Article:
Tuesday, April 9, 2019

Commentary: 'How Kathleen Kennedy and Politics Cost Disney $3.7 Billion' by Aaron Clarey

There's a problem when it comes to measuring the box office success (or failure) of movies in America.  There is no standard measuring stick.  The best pundits, editors, and the media have come up with is inflation adjusted numbers, but this doesn't account for the fact the economy and number of people have grown.  For example Star Wars Episode IV "only" brought in $786 million in 1977, but the total GDP was only $2 trillion back then (compared to $20 trillion now) and there were only 220 million Americans, a full 100 million less than today.  So I tapped into my SAEG and came up with a new measure that I think beats all the other conventional measures being used - Box Office Sales as a Percent of GDP.  This accounts for inflation.  It accounts for economic growth.  It accounts for population growth.  And I think it should be used hence forth anytime people are interested in comparing box office numbers, especially when the movies are decades apart.

However, my motivation for coming up with this figure was not purely noble.  I had an ulterior motive.  I wanted to calculate just how much Kathleen Kennedy (and her commensurate politics) cost Disney and its shareholders in terms of profits/market value.  I wanted to see what percent of the Star Wars franchise's value was destroyed by politics.  Because as I've stated before, I'm getting mighty sick and tired of politics being mixed in with my fun.  Thus my hope is to attach a price tag to "being woke" and ruining everybody's movie-going fun with SJW politics so that the morons in Hollywood might get a clue before they go out of business.

First I calculated Box Office sales as a Percent of GDP (BOSPG) for each of the Star Wars movies.

This is nothing shocking as the original Star Wars was truly ground breaking, bringing in just shy of 4/100ths a percent of GDP.  This dropped significantly to .019% and .016% GDP for Empire Strikes Back and Return of the Jedi, respectively, but still impressive.  The prequels' lackluster performance also showed as they brought in .011%, .007%, and .006%.  And the sequels repeated the same, capitalizing on a new generation's hope, posting .011%, .006% and .007%.

Except there was just one tinsy winsy problem.

Episode VIII - The Last Jedi was such a betrayal to Star Wars fans that people essentially boycotted the next movie, Solo.  Solo's performance was so bad, it only got an abominable .0019% GDP, a mere 1/20th what Episode VI pulled in.

Or in plain English - Kathleen Kennedy wiped out 95% of the Star Wars franchise value.

Now we have to be fair.  The original trilogy was so revolutionary and from a different time that it really isn't fair to compare Kathleen Kennedy's modern day remakes to George Lucas' original movie productions (remember when Hollywood did those?  Originals?  Never mind, it's a Gen X thing, you youngin's wouldn't understand).  Also, it's not like the Star Wars franchise didn't go down in value with the release of the prequels.  So in intellectual honesty, I opted to compare Kennedy's performance to the prequels, as the franchise had already gone down in value as a consequence of those, and any further deterioration could logically be attributed to Kennedy and her politics.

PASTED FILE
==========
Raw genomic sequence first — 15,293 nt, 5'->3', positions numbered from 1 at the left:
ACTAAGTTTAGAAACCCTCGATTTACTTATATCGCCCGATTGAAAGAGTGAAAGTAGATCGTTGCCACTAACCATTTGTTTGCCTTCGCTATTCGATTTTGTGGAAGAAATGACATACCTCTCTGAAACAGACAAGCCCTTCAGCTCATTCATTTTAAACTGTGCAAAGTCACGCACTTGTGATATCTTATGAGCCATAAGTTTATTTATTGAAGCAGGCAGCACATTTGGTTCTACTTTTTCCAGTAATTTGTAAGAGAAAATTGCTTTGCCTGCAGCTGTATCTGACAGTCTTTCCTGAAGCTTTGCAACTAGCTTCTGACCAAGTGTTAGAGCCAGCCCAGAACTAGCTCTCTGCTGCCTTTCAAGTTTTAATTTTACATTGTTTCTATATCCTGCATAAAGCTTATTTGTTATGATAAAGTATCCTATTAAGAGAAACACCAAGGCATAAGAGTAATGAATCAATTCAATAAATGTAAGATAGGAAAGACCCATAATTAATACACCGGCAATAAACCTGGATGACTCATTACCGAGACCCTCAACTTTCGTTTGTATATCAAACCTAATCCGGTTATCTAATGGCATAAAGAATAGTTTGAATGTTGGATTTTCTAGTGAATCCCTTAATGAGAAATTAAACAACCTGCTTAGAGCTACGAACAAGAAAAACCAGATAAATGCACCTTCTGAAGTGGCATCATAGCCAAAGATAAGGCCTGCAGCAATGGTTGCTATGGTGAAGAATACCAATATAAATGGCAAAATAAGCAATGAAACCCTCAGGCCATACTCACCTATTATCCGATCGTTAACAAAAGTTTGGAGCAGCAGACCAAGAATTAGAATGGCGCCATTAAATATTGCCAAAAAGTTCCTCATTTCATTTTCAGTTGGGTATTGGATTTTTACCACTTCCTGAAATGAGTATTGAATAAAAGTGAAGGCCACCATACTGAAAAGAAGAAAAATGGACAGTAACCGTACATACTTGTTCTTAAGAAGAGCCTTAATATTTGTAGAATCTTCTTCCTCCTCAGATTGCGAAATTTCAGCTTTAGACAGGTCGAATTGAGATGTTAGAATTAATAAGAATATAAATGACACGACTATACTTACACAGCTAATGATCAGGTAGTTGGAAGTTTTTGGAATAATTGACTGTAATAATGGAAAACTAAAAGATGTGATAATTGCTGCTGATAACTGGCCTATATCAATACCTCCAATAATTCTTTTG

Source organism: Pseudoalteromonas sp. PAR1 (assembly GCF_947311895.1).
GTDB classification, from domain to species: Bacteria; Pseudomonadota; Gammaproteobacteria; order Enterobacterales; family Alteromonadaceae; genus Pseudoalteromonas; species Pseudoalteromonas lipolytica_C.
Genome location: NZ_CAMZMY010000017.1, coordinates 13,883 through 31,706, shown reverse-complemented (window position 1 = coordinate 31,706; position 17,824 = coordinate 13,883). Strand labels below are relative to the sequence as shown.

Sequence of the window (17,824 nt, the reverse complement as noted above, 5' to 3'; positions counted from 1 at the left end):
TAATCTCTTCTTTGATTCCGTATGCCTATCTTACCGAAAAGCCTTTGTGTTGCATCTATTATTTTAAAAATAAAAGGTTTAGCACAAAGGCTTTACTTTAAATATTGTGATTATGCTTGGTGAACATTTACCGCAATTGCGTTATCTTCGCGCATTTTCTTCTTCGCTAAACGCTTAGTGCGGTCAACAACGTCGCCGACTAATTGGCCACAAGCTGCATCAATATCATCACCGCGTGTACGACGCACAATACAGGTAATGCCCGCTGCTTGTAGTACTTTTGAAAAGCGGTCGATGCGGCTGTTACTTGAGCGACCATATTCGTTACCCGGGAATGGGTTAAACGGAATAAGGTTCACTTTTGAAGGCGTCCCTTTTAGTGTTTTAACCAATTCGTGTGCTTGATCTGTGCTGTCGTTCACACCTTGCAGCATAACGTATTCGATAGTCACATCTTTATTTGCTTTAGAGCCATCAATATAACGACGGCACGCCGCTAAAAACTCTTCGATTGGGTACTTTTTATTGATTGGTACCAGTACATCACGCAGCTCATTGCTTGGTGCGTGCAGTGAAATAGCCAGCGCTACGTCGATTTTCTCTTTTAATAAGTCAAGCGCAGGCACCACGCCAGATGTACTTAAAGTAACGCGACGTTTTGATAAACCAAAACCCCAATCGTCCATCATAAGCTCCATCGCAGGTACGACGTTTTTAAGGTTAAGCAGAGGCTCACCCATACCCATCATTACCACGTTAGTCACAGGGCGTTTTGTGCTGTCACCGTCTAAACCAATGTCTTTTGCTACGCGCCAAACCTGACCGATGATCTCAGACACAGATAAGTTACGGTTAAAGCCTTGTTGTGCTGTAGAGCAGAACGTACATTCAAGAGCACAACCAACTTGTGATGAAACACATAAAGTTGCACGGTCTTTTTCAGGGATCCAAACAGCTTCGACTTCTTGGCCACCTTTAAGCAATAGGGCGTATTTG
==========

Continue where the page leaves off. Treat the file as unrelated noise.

I won't bore you with the mathematical details (posted below), but the short version is this.  Using the prequels as a baseline, you could expect your average Star Wars movie to earn about .0077% GDP.  Right now with Solo, Kennedy/politics sits at .0019%, a full 75% drop/destruction in the value of the Star Wars franchise.  If you prorate this out, assuming one new Star Wars movie every 4 years and some other mathematical assumptions, the estimated total cost to the Disney shareholders and Disney's profits is around $3.7 billion.  And remember.  That's basing it off the prequels.  It would almost be $7 billion if we included the original trilogy into the baseline.

I need that to sink into the shareholders and corporate executives at Disney, Sony, Century Fox and any other movie makers in Hollywood.

Your politics has CONSERVATIVELY wiped out 75% of the value of the world's most profitable movie franchise and cost you an estimated direct financial cost of $3.7 billion.  You had the golden goose and because you lacked creativity, originality, and cannot simply shuck your SJW, virtue signaling politics, you killed it.  And it's very doubtful if it's ever coming back.

Now, of course the future of Star Wars hinges on many things.

Will you continue to force feed politics into people's fun?

Will Kathleen Kennedy be replaced by a non-ideologue who loves Star Wars and returns it to its original greatness?

Is it so bad that the franchise is essentially dead?

And these questions will be answered in another decade or so.

But if we can stop now, take inventory of the true financial costs and consequences of jamming politics and personal agendas into cherished franchises, and simply follow the common sense rule of NOT putting politics into people's fun, Hollywood is guaranteed to be multiple billions of dollars richer in the future than the path it is currently on now.  Oh, and not that Hollywood cares, the movie going public will be happier and more satisfied as well.

Editor's note: This article was originally published at Captain Capitalism and has been rerun with permission.

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